‘Guardians’ album review

Image courtesy of Facebook.com/AugustBurnsRed

album: Guardians
artist: August Burns Red
genre: metal
release date: April 3, 2020
star rating: four out of five

review by Levi Yager

To the ABR fans of old, this album is for you. It’s raw, chuggier and has fiery blastbeats throughout. Guardians brings me back to when I first got into August Burns Red. It echoes the untamed energy heard on Messengers and also makes for something fresh and new. This time, the band isn’t as concerned with playing around in their progressive or prettier sounds but instead buckle down to deliver some of the most intense metal of this year.

The best section of the album is in its first half. The string of hits from track one through four are nearly flawless. “The Narrative” is the opener and starts the album dialed to eleven. It’s classic ABR at its finest, with stellar guitar riffs and unrelenting drums. If you’ve never listened to this band before, “The Narrative” is a great introduction. One of my favorite tracks on the album has to be number three, titled “Paramount.” It picks up with spidering electric guitar work that becomes part of a pummeling buildup. The musicianship is mind-bending here, especially the drumming, and everything is fast and simply exhilarating.

The remaining highlights are scattered throughout the back half of the record. Actually, nothing on Guardians is really a letdown, but a few songs definitely come across as more generic than others. A couple heavier cuts that stand out later on are tracks six and eight, “Dismembered Memory” and “Bloodletter,” respectively. Both of these songs totally rip, with “Dismembered Memory” being one of the most brutal all-around and “Bloodletter” a gritty, grueling rager with explosive screams and a crushing atmosphere. Of course, the breakdowns are just pulverizing. We get two structural standouts at this point as well; back-to-back tracks “Extinct By Instinct” and “Empty Heaven” have some the coolest, most innovative arrangements on Guardians, featuring mesmerizing melodic changes and even a bit of low synthesizers mixed in.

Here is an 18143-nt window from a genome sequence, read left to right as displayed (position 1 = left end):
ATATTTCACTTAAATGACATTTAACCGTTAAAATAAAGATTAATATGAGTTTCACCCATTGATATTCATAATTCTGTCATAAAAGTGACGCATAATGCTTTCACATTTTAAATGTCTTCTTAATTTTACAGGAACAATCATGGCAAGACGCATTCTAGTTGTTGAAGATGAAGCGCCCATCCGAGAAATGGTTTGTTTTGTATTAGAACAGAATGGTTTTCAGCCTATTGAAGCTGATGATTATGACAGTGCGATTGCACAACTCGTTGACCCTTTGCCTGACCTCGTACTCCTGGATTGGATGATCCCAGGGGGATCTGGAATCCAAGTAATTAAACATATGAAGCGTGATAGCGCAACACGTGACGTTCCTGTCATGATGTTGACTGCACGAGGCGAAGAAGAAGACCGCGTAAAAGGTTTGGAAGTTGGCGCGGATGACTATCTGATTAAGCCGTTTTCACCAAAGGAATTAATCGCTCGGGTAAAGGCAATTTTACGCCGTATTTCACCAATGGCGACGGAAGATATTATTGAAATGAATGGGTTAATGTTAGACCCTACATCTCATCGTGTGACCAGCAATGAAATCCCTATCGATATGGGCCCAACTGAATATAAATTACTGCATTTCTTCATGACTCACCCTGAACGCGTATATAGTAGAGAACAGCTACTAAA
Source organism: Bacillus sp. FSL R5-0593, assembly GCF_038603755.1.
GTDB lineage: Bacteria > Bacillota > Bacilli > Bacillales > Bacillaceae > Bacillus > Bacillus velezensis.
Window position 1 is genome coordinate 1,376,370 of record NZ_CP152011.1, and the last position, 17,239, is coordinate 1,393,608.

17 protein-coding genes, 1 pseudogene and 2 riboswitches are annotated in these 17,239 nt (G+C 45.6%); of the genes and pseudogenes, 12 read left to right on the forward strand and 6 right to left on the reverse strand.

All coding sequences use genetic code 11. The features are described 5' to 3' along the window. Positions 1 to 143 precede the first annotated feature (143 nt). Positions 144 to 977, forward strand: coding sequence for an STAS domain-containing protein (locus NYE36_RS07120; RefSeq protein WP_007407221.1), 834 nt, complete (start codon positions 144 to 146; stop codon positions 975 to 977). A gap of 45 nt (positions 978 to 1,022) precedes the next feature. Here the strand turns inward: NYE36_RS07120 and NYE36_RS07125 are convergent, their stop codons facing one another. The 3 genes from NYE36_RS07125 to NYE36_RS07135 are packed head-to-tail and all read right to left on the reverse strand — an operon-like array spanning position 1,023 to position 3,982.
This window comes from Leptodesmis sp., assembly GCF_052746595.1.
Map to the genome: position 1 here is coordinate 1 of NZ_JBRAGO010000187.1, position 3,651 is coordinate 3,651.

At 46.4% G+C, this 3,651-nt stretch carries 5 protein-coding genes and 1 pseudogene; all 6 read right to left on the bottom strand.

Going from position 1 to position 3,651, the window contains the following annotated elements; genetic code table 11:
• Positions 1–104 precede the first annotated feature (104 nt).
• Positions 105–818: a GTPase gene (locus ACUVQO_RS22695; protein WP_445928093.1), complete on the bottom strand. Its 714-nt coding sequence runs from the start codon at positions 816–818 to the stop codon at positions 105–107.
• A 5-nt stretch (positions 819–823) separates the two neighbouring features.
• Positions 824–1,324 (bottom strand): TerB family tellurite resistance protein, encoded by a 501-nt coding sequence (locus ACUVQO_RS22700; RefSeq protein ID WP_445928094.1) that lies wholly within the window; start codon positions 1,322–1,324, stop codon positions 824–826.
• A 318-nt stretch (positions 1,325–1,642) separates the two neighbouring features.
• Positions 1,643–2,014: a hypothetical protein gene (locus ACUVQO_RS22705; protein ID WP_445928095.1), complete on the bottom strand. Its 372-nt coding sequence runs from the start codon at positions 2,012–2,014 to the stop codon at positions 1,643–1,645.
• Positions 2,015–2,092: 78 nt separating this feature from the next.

The 11th and final track is “Three Fountains,” which is a decent closer and finishes out Guardians with just as much energy as witnessed in the rest of the album. Honestly, I wouldn’t say it’s a highlight, but it still has interesting and enjoyable moments, especially in the bridge. As with a few other songs on the record, such as “Lighthouse,” this song also includes some cleans in the form of gang vocals, which is neat.

Whether you’ve been a listener for years or have not yet graced your ears with the sounds of ABR, I encourage you to look into this album. It’s not perfect, but it’s got so much good stuff packed in there that it’s too much to pass up. Yeah, the lyric writing isn’t consistent in quality, but it’s sufficient at least, and some songs, like “Defender” and “Empty Heaven,” have truly inspired and thought-provoking imagery in their lyrics. All in all, while Guardians isn’t August Burns Red’s most complex or impressive album, it’s a welcome return to their earth-shattering roots that have defined mosh pits for over a decade.

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